Inflation: Sports bras in, doughnuts out of cost of living measureon March 14, 2022 at 10:41 am

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Pet collars and frozen Yorkshire puddings are other goods now used to measure changes in the cost of living.

Man and woman working out at home

Image source, Getty Images

High demand for workout gear and health-conscious vegetarian options are now being used to calculate the change in the cost of living in the UK.

Items such as tinned beans, boosted by a rise in plant-based diets, have also been added to the basket of goods used to measure prices.

The review by the Office for National Statistics also saw pet collars added.

But men’s suits and doughnuts are out as homeworking shifted how we dress and snack during Covid lockdowns.

The ONS said it decided to add meat-free sausages to the basket of more than 700 goods, which is used to calculate how the cost of living is changing, to reflect a boost in demand for healthier food options.

It also said that the removal of a men’s two-piece suit, and the addition of sports bras and crop tops, accounted for the fact that spending on formal clothes has been falling, as well as a “heightened awareness of fitness”.

“With many people still working from home, demand for more formal clothing has continued to decrease,” ONS head of economic statistics Sam Beckett said.

Since the start of the pandemic, retailers such as Boohoo and Asos have reported a boost in sales for loungewear items such as joggers or hoodies too.

In total, 19 items were added while 15 have been removed.

And although the deletion of doughnuts from the basket might suggest customers are opting for healthier snacks while working-from-home, multipacks of cakes are still included in the calculation.

Other additions to the basket of goods signalled a shift in how consumers are spending during the pandemic.

Anti-bacterial wipes, as well as craft and hobby kits for adults, were included in the basket of goods for the first time.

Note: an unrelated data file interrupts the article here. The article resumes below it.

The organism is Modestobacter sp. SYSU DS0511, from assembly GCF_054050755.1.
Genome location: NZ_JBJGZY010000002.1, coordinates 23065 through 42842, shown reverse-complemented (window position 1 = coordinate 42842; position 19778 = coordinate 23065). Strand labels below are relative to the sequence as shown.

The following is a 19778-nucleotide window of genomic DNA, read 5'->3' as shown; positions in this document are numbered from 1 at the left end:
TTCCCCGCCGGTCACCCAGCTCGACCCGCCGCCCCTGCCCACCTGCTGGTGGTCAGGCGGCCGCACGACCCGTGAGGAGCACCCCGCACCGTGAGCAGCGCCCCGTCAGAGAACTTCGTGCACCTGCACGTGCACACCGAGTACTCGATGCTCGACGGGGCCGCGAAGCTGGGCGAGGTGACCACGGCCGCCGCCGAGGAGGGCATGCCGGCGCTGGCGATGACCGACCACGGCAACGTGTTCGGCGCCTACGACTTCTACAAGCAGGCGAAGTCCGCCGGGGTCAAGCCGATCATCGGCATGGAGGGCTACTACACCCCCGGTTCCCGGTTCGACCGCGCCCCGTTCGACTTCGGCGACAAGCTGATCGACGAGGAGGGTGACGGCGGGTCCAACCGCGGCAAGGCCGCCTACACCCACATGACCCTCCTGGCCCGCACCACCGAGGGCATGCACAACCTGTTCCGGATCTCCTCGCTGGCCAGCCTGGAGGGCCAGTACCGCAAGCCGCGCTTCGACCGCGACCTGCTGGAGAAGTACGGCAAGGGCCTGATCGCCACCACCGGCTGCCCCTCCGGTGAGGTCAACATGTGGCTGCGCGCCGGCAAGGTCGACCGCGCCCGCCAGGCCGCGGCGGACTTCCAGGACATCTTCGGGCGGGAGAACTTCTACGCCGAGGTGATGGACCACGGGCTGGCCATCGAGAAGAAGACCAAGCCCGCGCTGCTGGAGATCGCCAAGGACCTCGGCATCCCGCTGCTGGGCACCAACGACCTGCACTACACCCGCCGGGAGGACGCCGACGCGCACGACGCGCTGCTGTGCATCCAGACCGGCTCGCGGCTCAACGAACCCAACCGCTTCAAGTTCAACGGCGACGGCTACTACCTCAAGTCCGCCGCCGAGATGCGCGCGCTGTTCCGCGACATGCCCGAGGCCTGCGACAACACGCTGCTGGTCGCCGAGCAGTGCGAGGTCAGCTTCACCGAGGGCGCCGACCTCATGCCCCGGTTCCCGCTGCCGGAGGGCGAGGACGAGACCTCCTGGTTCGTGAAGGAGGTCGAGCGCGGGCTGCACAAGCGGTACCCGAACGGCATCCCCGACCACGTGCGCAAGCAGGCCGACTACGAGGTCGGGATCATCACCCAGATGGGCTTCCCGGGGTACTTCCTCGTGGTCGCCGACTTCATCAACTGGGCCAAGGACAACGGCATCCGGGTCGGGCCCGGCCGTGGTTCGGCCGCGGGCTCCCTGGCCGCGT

Pet collars for dogs and cats were also added “to reflect the growth in pet accessories linked to the increase in pet ownership more generally during the pandemic”, it said.

Items such as atlas books or encyclopaedias, as well as coal, are out too.

The official statistics body pointed out that the sale of domestic coal will be banned in 2023 as part of the government’s attempt to tackle climate change. Dropping the item this year protects the index from being affected by big swings in price as that headline approaches.

The publication comes as experts point out that what has been described as the cost of living crisis could be exacerbated by the conflict in Ukraine.

On Monday, research from the Resolution Foundation think tank suggested that the war could see another spike in the cost of living this autumn.

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It said that inflation, which tracks how the cost of living changes over time, could reach 10% for the poorest households, whose energy and food bills make up a bigger proportion of their budgets.

Some analysts suggested on Monday that the update to the basket of goods was “out of touch with the everyday expenditure for the masses”.

Myron Jobson, senior personal finance analyst at Interactive Investor, said that climbing sessions, which was added this year, “is unlikely to rank highly on the list of spending priorities among those struggling to make ends meet during the cost-of-living crisis”.

“We all have our own inflation number, and it is worth keeping tabs on your spending habits to get a better idea of the goods and services that are eating most into your budget, and where you could cut back,” he added.

With inflation at the highest level seen in 30 years, the ONS’s methodology has come under extra scrutiny because of the concern that product selections don’t reflect purchases made by those on lower incomes.

The ONS has confirmed it will make some changes to its calculation to address that. From 2024, it will use a far wider range of prices from supermarket tills, which should make it easier to work out if certain brands of pasta or beans, for example, are rising faster than others, after campaigning by food blogger and activist Jack Monroe.

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